Learn how your temperature changes during your cycle and how you can use this information to detect ovulation.
Your basal body temperature is the lowest body temperature attained during rest, usually after sleep. Approximately one to two days after ovulation, a woman's BBT will rise slightly and stay higher for at least 10 days. You can record your BBT to accurately detect if you ovulated and you can use this information to help predict future ovulations and I'll be explaining exactly how you can do this.
First, let us understand why there is a change in BBT during the cycle
The same hormones that control the phases of the menstrual cycle are responsible for raising BBT. Prior to ovulation during the follicular phase, higher levels or estrogen lowers BBT, then after ovulation during the luteal phase, higher levels of progesterone raise BBT.
So, how do we accurately detect ovulation by our BBT?
Get yourself an accurate digital thermometer, one that can measure to the tenth of a degree. For example, it can measure to 98.4F instead of just 98F. There are different types of thermometers available, some may have a memory recall feature, or beep to indicate that the the reading is finished, but the most important thing to check is "can it measure to one tenth of a degree"?
You are going to be taking you temperature everyday, so please ensure you know how to use your thermometer to get an accurate reading. Read the directions carefully. For example learn what the beeps mean or how long to leave it in if it does not beep.
Download Blank BBT Charts
Before we begin the steps, decide if you are going to log your temperatures into Ovulation Calculator online via your phone or use one of our blank BBT charts below, click Celsius or Fahrenheit below to download.
Steps to measure your BBT accurately
- Leave your thermometer, pen, chart or phone on your bedside table.
- Take your temperature everyday at the same time, immediately after waking, before any activity, including even sitting up. You can set an alarm to make sure it's the same time each day.
- Take your temperature in your mouth. Insert the tip of the thermometer under your tongue and push it toward the back where the tongue meets the bottom of the mouth. Leave it there long enough to get an accurate reading.
- Log your temperature into your chart by marking a cross (x) in the box that corresponds with both the temperature and the cycle day; or
- Log the temperature into Ovulation Calculator via your phone if you are using our website to predict when you're fertile.
- Repeat every day.
- Make a note of any disturbances such as fever, stress, alcohol the night before, so that you can take this into account when analyzing your cycle (more on this below).
Here's a sample of a basal body temperature chart:
Using the results to detect when you ovulated
Your BBT will rise slightly after you ovulate (see above sample), only by about 0.5 to 1 degrees Fahrenheit (about 0.3 to 0.5 degrees Celsius). Look for the temperature rise on your BBT chart. Your fertility reaches it's peak two to three day BEFORE your temperature rise.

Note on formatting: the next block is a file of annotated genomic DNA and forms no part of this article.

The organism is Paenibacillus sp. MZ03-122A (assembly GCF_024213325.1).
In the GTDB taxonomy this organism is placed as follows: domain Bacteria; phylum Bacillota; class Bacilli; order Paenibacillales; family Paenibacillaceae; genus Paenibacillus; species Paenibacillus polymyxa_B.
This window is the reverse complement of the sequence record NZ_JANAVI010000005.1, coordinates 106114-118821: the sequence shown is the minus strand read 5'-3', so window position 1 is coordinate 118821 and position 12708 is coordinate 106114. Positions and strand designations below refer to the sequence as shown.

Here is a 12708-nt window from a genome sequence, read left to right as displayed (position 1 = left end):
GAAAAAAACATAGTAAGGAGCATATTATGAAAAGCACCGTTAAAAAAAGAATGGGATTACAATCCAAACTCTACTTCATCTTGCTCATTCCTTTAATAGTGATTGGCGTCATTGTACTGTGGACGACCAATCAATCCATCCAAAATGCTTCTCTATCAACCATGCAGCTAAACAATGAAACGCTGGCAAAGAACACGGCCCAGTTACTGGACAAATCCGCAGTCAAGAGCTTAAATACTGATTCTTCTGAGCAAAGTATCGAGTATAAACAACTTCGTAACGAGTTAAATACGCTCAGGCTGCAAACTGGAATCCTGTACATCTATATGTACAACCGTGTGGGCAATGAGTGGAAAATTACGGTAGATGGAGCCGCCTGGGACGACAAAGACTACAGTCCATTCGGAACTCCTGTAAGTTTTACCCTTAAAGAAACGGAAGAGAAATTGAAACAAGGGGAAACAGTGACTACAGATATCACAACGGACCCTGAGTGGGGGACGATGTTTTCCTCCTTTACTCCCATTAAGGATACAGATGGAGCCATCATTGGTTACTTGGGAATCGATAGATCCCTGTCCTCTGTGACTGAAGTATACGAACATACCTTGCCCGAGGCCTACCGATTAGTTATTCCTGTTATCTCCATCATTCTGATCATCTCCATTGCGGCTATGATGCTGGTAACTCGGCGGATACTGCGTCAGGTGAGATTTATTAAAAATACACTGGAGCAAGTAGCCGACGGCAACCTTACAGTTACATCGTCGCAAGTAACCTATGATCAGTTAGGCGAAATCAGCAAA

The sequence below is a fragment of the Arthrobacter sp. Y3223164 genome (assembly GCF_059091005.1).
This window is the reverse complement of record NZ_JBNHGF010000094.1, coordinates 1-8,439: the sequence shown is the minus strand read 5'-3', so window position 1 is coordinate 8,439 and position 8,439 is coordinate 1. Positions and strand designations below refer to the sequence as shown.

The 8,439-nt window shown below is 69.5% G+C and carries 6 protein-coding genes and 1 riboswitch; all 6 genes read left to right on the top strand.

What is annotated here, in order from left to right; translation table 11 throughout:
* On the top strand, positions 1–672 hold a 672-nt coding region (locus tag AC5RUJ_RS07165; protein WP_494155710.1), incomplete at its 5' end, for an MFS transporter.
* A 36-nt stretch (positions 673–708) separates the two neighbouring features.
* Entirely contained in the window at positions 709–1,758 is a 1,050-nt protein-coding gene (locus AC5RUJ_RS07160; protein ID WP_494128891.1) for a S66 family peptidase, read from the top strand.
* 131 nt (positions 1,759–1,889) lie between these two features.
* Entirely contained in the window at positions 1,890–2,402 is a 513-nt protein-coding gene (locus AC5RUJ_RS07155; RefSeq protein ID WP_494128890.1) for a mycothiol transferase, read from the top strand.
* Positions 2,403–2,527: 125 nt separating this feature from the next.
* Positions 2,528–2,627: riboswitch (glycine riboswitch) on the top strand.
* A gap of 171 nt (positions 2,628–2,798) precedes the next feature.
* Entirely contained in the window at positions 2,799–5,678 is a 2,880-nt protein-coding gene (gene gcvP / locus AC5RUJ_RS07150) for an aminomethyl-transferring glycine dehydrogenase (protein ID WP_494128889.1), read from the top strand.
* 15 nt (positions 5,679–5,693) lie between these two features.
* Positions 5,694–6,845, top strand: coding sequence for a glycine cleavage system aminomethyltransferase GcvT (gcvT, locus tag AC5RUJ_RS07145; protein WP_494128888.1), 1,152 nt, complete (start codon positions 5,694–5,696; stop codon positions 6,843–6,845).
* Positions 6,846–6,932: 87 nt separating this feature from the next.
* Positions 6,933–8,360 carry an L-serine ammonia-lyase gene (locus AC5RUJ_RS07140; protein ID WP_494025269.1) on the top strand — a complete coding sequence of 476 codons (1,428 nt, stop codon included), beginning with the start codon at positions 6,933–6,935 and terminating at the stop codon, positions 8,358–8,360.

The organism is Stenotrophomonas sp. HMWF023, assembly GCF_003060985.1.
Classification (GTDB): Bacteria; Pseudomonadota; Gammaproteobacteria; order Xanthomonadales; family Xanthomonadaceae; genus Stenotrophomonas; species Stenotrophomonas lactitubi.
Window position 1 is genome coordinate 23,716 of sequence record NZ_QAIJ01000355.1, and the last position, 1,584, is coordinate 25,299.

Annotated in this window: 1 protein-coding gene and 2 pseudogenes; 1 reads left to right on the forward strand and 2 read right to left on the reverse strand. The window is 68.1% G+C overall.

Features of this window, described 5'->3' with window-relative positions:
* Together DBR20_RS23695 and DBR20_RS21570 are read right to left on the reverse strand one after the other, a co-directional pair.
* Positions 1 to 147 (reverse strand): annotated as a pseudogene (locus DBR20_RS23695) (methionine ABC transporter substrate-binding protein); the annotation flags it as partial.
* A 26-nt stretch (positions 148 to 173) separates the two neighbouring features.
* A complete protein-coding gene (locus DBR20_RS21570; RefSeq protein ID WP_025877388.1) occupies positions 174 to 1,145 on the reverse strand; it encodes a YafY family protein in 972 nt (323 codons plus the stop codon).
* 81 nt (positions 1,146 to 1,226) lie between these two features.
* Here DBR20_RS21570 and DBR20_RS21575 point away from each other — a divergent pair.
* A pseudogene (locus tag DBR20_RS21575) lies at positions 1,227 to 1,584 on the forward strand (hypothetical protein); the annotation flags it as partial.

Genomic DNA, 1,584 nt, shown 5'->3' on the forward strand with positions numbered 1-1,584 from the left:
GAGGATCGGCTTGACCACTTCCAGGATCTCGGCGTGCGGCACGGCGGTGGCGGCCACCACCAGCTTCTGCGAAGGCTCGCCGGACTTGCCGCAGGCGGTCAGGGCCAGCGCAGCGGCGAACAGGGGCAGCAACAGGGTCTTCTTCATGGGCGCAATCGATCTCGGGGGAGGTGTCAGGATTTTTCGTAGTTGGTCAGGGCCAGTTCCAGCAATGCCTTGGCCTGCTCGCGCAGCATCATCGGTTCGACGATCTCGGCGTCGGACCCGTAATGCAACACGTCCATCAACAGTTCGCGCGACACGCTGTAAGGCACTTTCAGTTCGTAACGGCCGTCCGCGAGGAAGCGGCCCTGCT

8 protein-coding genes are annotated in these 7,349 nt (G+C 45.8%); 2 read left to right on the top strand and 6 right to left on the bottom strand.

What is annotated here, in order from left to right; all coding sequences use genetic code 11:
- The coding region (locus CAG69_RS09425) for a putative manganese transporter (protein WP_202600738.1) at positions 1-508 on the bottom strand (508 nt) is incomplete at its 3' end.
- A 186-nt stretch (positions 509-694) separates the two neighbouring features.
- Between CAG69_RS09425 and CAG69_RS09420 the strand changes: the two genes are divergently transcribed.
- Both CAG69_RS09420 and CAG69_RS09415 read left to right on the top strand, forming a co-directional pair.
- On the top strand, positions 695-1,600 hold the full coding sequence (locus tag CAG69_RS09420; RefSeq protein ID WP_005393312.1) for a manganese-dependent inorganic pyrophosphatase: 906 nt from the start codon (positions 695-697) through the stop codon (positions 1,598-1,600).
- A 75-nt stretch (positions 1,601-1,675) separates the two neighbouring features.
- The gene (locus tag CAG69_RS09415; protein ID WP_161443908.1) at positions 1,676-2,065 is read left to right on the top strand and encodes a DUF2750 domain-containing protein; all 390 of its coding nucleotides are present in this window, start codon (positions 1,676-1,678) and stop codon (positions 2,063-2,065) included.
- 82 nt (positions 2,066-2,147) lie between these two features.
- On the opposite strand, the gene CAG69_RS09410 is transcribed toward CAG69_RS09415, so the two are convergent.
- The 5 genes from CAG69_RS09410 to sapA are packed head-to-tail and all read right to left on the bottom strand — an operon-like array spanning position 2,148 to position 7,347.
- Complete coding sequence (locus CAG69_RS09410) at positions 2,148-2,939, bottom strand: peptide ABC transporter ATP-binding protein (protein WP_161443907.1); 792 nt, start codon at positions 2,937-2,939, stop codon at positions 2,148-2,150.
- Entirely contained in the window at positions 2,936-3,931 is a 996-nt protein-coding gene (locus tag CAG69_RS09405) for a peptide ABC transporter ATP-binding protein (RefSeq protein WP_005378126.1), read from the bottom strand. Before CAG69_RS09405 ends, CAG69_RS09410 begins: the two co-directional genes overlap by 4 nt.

Predict future ovulations by using the following formula
- Count the number of days from the temperature rise to the day before your next period.
- Add two to this number (we add two because the rise is approximately two days AFTER ovulation).
- Deduct the number from your average cycle length.
For example, if your average cycle length is 30 days and the number of days between your BBT rise and day before your next period was 11, you would add 2 to 11, to give you 13 (estimated ovulation day was 13 days before your next period). Then you would deduct 13 from 30 (your cycle length) which would give you 17. Your estimated day of ovulation is cycle day 17.
Ensuring you get accurate BBT readings
When you first start out monitoring your BBT it can be a little confusing. However, do not be concerned as it is typical for it to take a little while to get the hang of it never mind actually understanding what your temperature is telling you.
Despite your best intentions there are a number of factors that can affect your BBT and give you either a higher or lower than normal reading. These include:
- A late night
- Broken sleep
- Alcohol the night before
- Some pain relief medications
- Illness or fever
- Time zones
- Shift work
- Change of room temperature
Following our advice on how to get an accurate reading will really help you to understand your cycle and identify when you are most fertile. Inevitably, normal life will sometimes get in the way and it is very difficult to prevent factors like stress or illness for example, from interfering with your recordings. So, in addition to the steps above, see the following to improve the accuracy of your readings:
- Check your thermometer regularly for any breakages and do not forget to replace the batteries regularly. If you do need to buy another thermometer, start using this at the beginning of a new cycle. If you need to use it sooner, make a note of when you did this incase the baseline reading changes.
- Try and keep your room at a constant temperature at night to avoid fluctuations in temperature due to your environment.
- Try to get at least three hours of uninterrupted sleep before taking your temperature at the normal time.
- When taking your temperature make sure you leave the thermometer in place for the required time.
- Try not to skip taking any readings, as this will not give you an accurate picture of your fertility for that cycle.
- Use a thermometer with a memory facility if you do not want to record your reading straight away. You can then fall back to sleep and record the reading when you get up to start your day.
Taking your BBT is easy and gives you helpful information about your cycle and your fertility.
Watch the video
Dr. Tash, leading fertility expert explains how to accurately chart your basal body temperature (BBT) to identify ovulation to learn when you are fertile.